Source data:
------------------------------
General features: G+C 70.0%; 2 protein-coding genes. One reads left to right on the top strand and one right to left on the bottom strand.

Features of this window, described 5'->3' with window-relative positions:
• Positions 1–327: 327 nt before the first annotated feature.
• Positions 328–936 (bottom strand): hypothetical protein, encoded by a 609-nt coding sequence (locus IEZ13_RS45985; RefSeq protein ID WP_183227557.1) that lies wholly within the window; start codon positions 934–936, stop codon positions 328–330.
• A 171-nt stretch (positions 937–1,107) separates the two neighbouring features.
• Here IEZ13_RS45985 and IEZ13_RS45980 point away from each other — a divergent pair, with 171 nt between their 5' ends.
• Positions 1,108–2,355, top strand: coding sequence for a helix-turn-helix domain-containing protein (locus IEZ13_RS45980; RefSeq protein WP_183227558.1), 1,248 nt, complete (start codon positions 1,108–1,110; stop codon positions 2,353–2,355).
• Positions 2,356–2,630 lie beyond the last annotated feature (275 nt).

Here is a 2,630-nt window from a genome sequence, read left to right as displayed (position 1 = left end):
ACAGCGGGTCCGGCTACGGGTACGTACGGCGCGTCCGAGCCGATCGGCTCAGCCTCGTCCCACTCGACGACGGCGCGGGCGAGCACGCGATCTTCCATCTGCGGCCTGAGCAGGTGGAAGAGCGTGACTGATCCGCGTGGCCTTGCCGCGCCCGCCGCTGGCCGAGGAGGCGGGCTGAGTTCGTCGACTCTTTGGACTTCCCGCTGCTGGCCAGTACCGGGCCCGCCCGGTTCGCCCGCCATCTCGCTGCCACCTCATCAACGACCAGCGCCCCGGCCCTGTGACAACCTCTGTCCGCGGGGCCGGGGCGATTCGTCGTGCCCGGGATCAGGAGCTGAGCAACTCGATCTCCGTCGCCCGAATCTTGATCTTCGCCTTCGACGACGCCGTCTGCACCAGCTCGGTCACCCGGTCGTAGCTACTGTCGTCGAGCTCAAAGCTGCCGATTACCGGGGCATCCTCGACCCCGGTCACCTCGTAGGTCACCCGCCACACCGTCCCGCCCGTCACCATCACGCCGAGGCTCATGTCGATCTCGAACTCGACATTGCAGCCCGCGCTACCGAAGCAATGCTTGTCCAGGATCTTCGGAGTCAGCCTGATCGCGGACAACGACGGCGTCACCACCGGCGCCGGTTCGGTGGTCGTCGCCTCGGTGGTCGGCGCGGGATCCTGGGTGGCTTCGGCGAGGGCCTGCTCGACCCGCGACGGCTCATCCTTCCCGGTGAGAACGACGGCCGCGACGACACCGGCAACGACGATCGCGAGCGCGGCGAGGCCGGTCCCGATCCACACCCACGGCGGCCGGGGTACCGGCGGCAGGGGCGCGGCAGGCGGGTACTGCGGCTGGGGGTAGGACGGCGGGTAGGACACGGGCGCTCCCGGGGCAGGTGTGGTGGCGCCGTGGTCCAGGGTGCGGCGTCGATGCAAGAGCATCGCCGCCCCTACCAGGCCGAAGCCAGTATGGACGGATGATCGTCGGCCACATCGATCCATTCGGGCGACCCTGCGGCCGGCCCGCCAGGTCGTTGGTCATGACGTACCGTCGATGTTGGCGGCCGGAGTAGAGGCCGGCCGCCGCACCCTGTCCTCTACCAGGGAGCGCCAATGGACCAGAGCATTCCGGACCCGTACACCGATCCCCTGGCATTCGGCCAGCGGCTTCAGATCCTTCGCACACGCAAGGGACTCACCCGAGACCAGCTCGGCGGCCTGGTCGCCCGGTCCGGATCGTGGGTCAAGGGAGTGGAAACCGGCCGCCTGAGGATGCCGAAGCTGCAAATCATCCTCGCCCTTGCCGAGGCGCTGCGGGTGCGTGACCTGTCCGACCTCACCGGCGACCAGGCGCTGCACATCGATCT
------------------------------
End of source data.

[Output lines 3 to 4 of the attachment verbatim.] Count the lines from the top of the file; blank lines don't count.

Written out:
• Positions 1–327: 327 nt before the first annotated feature.
• Positions 328–936 (bottom strand): hypothetical protein, encoded by a 609-nt coding sequence (locus IEZ13_RS45985; RefSeq protein ID WP_183227557.1) that lies wholly within the window; start codon positions 934–936, stop codon positions 328–330.